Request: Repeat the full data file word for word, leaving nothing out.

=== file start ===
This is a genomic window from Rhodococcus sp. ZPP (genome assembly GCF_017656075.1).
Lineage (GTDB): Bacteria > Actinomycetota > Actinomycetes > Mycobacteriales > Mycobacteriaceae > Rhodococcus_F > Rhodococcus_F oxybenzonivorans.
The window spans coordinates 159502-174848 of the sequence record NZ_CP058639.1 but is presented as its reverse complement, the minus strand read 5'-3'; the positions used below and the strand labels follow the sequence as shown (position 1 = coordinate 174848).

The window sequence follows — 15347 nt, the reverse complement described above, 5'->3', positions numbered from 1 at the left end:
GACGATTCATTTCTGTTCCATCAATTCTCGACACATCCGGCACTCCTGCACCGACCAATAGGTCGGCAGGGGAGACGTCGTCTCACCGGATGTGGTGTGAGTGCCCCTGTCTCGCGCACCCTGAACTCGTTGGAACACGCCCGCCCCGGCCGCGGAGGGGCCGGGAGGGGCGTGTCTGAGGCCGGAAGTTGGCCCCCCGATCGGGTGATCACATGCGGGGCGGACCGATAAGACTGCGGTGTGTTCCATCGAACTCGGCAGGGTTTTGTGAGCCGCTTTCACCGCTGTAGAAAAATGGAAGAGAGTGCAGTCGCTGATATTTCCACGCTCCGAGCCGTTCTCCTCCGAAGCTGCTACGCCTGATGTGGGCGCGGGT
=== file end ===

This is a genomic window from Rhodococcus sp. ZPP (genome assembly GCF_017656075.1).
Lineage (GTDB): Bacteria > Actinomycetota > Actinomycetes > Mycobacteriales > Mycobacteriaceae > Rhodococcus_F > Rhodococcus_F oxybenzonivorans.
The window spans coordinates 159502-174848 of the sequence record NZ_CP058639.1 but is presented as its reverse complement, the minus strand read 5'-3'; the positions used below and the strand labels follow the sequence as shown (position 1 = coordinate 174848).

The window sequence follows — 15347 nt, the reverse complement described above, 5'->3', positions numbered from 1 at the left end:
GACGATTCATTTCTGTTCCATCAATTCTCGACACATCCGGCACTCCTGCACCGACCAATAGGTCGGCAGGGGAGACGTCGTCTCACCGGATGTGGTGTGAGTGCCCCTGTCTCGCGCACCCTGAACTCGTTGGAACACGCCCGCCCCGGCCGCGGAGGGGCCGGGAGGGGCGTGTCTGAGGCCGGAAGTTGGCCCCCCGATCGGGTGATCACATGCGGGGCGGACCGATAAGACTGCGGTGTGTTCCATCGAACTCGGCAGGGTTTTGTGAGCCGCTTTCACCGCTGTAGAAAAATGGAAGAGAGTGCAGTCGCTGATATTTCCACGCTCCGAGCCGTTCTCCTCCGAAGCTGCTACGCCTGATGTGGGCGCGGGT